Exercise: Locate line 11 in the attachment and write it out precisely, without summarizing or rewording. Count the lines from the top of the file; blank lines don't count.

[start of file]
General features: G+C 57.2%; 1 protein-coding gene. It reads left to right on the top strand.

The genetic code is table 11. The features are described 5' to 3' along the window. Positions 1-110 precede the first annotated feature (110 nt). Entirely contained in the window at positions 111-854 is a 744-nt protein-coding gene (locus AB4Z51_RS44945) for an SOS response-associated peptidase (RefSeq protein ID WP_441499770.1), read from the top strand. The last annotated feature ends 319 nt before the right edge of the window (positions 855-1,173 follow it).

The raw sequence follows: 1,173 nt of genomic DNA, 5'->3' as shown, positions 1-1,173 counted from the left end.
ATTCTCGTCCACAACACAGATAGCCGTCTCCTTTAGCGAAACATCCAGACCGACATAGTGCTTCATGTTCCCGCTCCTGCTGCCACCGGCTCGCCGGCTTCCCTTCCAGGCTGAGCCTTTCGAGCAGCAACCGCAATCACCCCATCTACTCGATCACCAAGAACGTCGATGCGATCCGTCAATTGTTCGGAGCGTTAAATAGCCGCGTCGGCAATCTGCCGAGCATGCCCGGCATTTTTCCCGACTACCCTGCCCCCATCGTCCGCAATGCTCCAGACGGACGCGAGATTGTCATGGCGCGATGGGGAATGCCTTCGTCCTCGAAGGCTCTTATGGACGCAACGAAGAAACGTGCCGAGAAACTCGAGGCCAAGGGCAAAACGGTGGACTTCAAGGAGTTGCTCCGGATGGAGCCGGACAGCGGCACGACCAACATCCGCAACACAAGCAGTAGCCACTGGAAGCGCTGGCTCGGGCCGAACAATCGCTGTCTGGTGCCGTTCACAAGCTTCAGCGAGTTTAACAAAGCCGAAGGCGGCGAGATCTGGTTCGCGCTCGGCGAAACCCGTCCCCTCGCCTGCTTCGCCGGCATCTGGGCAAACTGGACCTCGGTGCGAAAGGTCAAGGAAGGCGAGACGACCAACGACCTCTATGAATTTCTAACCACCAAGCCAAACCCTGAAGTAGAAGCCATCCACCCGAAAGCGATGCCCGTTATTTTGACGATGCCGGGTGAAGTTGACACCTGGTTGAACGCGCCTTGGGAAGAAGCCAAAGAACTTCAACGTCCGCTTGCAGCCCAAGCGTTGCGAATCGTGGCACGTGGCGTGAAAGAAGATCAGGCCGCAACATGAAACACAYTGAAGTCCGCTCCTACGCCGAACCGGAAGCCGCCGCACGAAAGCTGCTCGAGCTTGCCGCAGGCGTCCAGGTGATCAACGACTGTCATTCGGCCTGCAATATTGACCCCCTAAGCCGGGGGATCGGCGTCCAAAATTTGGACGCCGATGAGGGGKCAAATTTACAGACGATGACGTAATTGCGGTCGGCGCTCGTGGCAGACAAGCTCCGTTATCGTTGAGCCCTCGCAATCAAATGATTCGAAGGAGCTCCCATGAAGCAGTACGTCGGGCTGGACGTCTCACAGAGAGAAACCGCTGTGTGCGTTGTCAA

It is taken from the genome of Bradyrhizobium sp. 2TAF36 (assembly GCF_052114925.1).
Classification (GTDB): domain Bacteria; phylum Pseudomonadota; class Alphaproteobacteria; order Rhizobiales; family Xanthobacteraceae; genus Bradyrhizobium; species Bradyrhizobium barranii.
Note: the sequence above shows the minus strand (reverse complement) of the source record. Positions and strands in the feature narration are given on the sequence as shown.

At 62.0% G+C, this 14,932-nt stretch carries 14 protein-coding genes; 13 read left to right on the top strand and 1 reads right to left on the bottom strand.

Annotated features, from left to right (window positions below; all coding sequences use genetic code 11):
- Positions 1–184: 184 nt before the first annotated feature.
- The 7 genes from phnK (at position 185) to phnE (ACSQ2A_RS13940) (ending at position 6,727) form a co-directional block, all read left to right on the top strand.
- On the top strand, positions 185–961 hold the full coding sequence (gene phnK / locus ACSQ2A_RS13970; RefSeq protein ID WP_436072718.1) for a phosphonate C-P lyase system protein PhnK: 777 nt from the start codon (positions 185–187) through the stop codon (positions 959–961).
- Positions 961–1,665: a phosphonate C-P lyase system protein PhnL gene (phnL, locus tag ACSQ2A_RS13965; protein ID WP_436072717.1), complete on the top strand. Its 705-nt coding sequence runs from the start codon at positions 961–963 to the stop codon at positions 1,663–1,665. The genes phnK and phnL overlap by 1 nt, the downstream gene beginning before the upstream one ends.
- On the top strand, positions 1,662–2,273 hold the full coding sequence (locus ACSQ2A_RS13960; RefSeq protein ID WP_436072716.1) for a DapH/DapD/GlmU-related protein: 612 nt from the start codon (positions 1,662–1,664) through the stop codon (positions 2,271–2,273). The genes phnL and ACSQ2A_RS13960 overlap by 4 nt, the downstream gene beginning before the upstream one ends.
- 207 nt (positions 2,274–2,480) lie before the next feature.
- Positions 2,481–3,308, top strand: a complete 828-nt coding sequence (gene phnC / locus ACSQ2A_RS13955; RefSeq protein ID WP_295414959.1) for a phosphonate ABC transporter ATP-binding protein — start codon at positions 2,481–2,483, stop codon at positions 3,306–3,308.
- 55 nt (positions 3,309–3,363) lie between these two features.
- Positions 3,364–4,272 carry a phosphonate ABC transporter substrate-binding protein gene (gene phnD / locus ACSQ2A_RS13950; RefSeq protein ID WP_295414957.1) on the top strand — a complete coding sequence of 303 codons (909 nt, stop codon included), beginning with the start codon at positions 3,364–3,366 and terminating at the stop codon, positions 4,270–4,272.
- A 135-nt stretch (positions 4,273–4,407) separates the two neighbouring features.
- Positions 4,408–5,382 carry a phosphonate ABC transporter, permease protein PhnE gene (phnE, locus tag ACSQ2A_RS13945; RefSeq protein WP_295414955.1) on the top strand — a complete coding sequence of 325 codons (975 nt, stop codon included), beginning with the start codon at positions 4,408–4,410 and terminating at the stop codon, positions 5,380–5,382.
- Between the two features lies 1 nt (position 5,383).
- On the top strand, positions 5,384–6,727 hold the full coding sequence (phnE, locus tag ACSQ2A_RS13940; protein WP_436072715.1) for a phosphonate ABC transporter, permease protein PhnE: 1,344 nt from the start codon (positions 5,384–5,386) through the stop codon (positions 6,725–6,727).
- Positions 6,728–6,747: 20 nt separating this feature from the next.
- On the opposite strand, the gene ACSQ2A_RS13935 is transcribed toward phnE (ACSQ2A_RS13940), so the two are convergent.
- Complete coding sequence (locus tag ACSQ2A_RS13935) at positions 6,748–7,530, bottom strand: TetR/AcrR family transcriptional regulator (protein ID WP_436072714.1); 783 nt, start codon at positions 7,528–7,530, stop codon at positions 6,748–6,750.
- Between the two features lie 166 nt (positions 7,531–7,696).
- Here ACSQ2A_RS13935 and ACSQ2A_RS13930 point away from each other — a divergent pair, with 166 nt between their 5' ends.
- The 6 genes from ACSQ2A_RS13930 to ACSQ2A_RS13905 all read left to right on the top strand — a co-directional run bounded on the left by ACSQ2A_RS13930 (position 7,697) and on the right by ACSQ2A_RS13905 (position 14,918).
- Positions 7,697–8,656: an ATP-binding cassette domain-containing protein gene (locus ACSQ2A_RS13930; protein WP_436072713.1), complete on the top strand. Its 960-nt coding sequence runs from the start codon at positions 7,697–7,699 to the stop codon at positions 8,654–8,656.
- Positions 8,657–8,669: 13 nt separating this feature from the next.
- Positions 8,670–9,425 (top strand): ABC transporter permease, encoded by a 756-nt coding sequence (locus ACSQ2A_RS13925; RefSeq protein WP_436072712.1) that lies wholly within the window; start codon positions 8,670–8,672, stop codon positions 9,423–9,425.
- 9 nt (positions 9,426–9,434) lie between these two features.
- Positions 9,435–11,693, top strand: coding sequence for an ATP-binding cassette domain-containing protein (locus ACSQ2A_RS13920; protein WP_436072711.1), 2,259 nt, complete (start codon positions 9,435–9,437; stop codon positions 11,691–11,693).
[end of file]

- The 7 genes from phnK (at position 185) to phnE (ACSQ2A_RS13940) (ending at position 6,727) form a co-directional block, all read left to right on the top strand.